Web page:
Tri-Micon Overdose

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Tri-Micon warnings

Warnings are a mix of Precautions. Contraindications and interactions and serious harmful effects associated with the medicine intake. A diabetic or Hypertensive patient need to be warned about few drug interactions. A known hypersensitivity patient needs to be careful about the reactions or anaphylactic shock. A pregnant woman or a breastfeeding woman should be warned of certain medications. A Hepatitis [liver disease] patient or a cardiac patient should avoid few drugs.
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Before using Miconazole (Tri-Micon):

tell your doctor and pharmacist if you are allergic to Miconazole (Tri-Micon) or any other drugs.

tell your doctor and pharmacist what prescription and nonprescription medications you are taking, including vitamins.

tell your doctor if you are pregnant, plan to become pregnant, or are breast-feeding. If you become pregnant while taking Miconazole (Tri-Micon), call your doctor. Before using Miconazole (Tri-Micon), tell your doctor if you are using a diaphragm or condom for birth control and are being treated for a vaginal infection. Miconazole (Tri-Micon) vaginal cream and suppositories can interact with the latex in diaphragms and condoms, so use another method of birth control.

Keep all appointments with your doctor. Miconazole (Tri-Micon) is for external use only. Do not let Miconazole (Tri-Micon) get into your eyes, nose, or mouth, and do not swallow it. Do not apply dressings, bandages, cosmetics, lotions, or other skin medications to the area being treated unless your doctor tells you.

If you obtained the topical form of Miconazole (Tri-Micon) without a prescription and your symptoms do not improve within 4 weeks (2 weeks for jock itch), stop using it and talk to a pharmacist or doctor.

If this is the first time you have had vaginal itching and discomfort, talk to a doctor before using Miconazole (Tri-Micon). If a doctor has told you before that you had a yeast infection and you have the same symptoms again, use the vaginal cream or suppositories as directed on the package.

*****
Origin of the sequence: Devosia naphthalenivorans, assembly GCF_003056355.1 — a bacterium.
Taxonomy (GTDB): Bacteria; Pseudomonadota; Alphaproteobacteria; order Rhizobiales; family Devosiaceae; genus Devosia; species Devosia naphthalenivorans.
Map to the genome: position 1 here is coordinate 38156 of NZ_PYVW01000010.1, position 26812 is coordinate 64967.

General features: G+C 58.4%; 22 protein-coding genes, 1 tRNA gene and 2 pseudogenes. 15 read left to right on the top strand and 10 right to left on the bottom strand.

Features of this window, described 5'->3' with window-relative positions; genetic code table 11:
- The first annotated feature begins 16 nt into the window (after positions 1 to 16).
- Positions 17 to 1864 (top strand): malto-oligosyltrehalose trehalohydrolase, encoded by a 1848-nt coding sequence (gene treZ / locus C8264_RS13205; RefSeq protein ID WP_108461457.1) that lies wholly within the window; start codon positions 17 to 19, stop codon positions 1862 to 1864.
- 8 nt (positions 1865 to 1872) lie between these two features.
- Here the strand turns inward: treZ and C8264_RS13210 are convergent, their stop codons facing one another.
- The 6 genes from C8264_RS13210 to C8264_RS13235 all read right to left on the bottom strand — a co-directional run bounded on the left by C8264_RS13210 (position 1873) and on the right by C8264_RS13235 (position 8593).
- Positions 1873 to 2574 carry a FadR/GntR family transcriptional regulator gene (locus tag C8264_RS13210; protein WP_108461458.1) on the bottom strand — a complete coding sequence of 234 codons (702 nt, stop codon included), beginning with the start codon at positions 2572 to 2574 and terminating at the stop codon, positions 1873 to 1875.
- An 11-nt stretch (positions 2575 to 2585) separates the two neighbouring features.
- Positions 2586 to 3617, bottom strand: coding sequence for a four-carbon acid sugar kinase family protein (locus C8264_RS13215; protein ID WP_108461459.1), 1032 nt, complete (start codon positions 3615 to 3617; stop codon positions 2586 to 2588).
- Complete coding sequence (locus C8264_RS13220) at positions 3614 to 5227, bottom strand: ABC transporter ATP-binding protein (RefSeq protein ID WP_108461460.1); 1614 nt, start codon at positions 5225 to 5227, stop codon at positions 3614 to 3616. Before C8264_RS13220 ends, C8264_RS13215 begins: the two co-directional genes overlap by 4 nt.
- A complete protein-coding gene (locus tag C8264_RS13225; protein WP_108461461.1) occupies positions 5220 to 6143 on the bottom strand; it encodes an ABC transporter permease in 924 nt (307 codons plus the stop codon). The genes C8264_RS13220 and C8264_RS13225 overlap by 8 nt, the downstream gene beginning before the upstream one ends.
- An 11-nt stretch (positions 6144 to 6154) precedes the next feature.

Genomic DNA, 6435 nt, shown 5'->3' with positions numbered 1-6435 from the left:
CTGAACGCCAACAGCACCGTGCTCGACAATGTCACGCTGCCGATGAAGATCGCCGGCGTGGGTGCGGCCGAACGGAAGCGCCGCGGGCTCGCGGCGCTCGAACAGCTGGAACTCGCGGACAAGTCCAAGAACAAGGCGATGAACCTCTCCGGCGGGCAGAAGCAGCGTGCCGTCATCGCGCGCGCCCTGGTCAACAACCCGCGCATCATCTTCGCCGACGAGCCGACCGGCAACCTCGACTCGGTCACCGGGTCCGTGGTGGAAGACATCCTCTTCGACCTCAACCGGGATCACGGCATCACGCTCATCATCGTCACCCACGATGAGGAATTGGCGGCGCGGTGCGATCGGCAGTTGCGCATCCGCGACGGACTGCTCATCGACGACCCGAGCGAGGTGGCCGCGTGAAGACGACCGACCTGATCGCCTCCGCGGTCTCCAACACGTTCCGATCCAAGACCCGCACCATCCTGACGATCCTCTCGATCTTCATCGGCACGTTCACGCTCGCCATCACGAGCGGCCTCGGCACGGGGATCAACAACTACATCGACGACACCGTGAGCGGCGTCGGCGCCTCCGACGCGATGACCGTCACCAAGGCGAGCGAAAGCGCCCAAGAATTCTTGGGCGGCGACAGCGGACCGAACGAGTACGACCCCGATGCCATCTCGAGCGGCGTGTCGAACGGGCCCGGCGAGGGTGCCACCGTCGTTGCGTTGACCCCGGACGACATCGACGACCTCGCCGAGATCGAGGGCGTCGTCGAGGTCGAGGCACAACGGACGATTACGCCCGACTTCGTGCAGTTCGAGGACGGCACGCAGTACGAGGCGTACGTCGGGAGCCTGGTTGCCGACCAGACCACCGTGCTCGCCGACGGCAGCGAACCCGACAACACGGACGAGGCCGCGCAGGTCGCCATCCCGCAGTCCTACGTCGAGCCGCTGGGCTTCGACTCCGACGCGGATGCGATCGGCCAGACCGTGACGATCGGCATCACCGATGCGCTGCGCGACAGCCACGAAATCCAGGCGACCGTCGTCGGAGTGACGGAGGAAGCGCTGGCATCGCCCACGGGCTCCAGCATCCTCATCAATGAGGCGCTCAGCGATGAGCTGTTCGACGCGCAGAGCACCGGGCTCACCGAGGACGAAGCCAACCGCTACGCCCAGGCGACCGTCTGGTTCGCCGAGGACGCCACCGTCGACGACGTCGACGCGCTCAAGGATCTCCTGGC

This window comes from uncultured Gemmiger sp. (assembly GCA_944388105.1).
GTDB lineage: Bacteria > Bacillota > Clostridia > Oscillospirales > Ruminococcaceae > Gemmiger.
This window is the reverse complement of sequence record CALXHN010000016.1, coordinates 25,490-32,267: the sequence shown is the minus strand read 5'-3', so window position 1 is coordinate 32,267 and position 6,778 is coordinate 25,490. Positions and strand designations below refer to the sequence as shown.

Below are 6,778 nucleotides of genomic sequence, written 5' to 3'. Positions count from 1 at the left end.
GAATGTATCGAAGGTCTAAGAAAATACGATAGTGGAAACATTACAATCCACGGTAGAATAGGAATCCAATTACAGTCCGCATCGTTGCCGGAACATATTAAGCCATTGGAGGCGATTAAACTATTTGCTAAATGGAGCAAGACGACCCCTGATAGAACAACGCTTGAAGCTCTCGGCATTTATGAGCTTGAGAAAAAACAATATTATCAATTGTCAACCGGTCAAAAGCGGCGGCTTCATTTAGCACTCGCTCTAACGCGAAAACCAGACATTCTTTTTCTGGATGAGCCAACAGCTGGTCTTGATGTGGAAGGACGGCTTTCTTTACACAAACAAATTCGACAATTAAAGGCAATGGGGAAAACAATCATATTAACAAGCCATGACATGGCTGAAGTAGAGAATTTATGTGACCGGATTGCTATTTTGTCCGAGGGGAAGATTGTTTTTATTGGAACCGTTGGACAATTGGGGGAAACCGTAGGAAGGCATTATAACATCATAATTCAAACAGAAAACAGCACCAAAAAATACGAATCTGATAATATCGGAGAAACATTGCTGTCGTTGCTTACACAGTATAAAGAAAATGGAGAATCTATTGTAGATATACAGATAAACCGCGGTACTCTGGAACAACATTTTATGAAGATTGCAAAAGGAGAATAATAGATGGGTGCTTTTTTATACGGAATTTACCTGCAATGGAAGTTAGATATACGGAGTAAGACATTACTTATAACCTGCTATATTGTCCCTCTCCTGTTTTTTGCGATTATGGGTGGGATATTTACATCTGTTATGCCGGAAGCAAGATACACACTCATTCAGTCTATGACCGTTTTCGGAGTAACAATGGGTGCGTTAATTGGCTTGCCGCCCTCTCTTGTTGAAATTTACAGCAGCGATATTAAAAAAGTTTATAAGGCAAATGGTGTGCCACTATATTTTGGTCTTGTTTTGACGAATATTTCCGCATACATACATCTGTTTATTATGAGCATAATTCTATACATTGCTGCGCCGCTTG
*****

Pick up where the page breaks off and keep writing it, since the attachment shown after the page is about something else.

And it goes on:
Do not let anyone else use your medication. Ask your pharmacist any questions you have about refilling your prescription.

If you still have symptoms of infection after you finish the Miconazole (Tri-Micon), call your doctor.

It is important for you to keep a written list of all of the prescription and nonprescription (over-the-counter) medicines you are taking, as well as any products such as vitamins, minerals, or other dietary supplements. You should bring this list with you each time you visit a doctor or if you are admitted to a hospital. It is also important information to carry with you in case of emergencies.

Tri-Micon precautions

Certain people who are very sick or very old or who are sensitive show an exacerbation of side effect of the drug which can turn dangerous at times. So, it is very important to remember the precautions while taking the medicine. Pregnancy and Breastfeeding are also special categories wherein extra care or precaution is needed when taking a drug. Few patients may have a hypersensitivity reaction to few medications, and that can be life-threatening rarely. Penicillin hypersensitivity is one example. Diarrhea, rashes are few other symptoms which need a watch. A patient with other co-existing diseases like liver disease, heart disease, kidney disease should take special precautions.
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Patients receiving systemic nephrotoxic &/or ototoxic drugs.

References

  1. DailyMed. "MICONAZOLE: DailyMed provides trustworthy information about marketed drugs in the United States. DailyMed is the official provider of FDA label information (package inserts).". https://dailymed.nlm.nih.gov/dailyme... (accessed September 17, 2018).
  2. DailyMed. "GENTAMICIN SULFATE: DailyMed provides trustworthy information about marketed drugs in the United States. DailyMed is the official provider of FDA label information (package inserts).". https://dailymed.nlm.nih.gov/dailyme... (accessed September 17, 2018).
  3. DailyMed. "BETAMETHASONE: DailyMed provides trustworthy information about marketed drugs in the United States. DailyMed is the official provider of FDA label information (package inserts).". https://dailymed.nlm.nih.gov/dailyme... (accessed September 17, 2018).

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Information checked by Dr. Sachin Kumar, MD Pharmacology

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